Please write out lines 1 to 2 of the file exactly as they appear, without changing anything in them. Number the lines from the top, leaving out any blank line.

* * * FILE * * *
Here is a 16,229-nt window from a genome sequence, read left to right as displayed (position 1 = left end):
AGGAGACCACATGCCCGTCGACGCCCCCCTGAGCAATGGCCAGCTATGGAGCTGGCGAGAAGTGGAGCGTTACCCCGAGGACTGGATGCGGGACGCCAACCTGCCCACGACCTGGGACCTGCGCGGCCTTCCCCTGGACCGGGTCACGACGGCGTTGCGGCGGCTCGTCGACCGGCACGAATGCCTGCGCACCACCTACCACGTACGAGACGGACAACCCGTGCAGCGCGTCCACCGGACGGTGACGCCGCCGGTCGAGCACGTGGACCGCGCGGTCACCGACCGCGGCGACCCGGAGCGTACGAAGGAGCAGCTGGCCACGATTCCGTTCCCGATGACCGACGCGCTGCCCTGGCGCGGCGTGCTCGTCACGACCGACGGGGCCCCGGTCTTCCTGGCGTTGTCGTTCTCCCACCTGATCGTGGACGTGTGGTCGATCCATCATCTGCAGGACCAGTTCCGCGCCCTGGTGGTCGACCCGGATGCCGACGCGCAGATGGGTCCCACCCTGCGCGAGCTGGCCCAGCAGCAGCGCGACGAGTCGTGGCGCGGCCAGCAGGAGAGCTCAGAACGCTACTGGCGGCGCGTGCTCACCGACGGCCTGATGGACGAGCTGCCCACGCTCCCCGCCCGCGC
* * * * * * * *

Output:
Here is a 16,229-nt window from a genome sequence, read left to right as displayed (position 1 = left end):
AGGAGACCACATGCCCGTCGACGCCCCCCTGAGCAATGGCCAGCTATGGAGCTGGCGAGAAGTGGAGCGTTACCCCGAGGACTGGATGCGGGACGCCAACCTGCCCACGACCTGGGACCTGCGCGGCCTTCCCCTGGACCGGGTCACGACGGCGTTGCGGCGGCTCGTCGACCGGCACGAATGCCTGCGCACCACCTACCACGTACGAGACGGACAACCCGTGCAGCGCGTCCACCGGACGGTGACGCCGCCGGTCGAGCACGTGGACCGCGCGGTCACCGACCGCGGCGACCCGGAGCGTACGAAGGAGCAGCTGGCCACGATTCCGTTCCCGATGACCGACGCGCTGCCCTGGCGCGGCGTGCTCGTCACGACCGACGGGGCCCCGGTCTTCCTGGCGTTGTCGTTCTCCCACCTGATCGTGGACGTGTGGTCGATCCATCATCTGCAGGACCAGTTCCGCGCCCTGGTGGTCGACCCGGATGCCGACGCGCAGATGGGTCCCACCCTGCGCGAGCTGGCCCAGCAGCAGCGCGACGAGTCGTGGCGCGGCCAGCAGGAGAGCTCAGAACGCTACTGGCGGCGCGTGCTCACCGACGGCCTGATGGACGAGCTGCCCACGCTCCCCGCCCGCGC